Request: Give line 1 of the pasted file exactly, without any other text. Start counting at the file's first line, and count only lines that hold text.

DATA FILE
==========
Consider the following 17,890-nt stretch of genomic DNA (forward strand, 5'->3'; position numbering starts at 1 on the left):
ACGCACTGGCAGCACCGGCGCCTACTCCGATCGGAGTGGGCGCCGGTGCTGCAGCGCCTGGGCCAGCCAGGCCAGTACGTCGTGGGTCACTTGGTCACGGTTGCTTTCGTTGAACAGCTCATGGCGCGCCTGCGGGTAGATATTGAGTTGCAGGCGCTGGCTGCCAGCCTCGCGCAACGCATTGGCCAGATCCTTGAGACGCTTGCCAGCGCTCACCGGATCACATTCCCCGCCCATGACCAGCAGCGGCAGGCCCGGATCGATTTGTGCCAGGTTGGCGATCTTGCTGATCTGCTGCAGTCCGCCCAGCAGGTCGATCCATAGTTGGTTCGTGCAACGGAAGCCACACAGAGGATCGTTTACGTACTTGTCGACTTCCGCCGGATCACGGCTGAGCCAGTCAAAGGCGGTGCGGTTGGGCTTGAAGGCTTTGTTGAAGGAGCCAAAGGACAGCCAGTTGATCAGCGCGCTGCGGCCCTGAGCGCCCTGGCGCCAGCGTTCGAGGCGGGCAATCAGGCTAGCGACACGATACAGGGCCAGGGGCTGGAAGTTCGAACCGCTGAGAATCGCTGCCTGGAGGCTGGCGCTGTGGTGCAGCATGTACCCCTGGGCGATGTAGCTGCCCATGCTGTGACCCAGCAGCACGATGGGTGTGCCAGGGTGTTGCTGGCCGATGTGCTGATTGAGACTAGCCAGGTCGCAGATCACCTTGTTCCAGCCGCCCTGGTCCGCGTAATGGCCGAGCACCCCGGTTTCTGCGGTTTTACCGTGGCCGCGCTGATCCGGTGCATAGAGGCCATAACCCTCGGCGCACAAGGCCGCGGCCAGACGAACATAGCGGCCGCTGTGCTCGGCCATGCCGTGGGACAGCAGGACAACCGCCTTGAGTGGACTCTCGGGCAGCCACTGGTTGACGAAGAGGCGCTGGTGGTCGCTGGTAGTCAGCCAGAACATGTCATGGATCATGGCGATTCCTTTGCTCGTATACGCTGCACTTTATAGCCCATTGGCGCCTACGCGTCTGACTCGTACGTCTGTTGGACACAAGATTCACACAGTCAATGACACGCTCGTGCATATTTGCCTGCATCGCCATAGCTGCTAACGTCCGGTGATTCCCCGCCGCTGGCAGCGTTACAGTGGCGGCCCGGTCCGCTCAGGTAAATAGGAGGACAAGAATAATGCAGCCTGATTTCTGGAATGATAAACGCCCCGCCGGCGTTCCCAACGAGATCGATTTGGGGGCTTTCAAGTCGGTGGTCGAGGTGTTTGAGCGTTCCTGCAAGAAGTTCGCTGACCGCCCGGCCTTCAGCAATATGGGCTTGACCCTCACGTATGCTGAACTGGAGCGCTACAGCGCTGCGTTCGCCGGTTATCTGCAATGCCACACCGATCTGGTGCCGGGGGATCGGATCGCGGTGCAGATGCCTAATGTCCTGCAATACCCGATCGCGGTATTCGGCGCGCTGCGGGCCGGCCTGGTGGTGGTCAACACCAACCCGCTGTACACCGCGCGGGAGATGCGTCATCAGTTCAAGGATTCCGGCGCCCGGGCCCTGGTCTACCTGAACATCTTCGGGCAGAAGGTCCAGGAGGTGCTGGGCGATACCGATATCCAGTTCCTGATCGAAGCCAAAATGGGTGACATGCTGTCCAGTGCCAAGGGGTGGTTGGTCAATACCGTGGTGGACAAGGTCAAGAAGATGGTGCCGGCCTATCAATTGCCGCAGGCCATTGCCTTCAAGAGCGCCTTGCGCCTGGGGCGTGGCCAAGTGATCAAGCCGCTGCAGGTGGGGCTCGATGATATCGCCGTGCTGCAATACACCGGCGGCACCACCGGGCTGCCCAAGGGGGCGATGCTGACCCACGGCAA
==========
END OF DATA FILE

Consider the following 17,890-nt stretch of genomic DNA (forward strand, 5'->3'; position numbering starts at 1 on the left):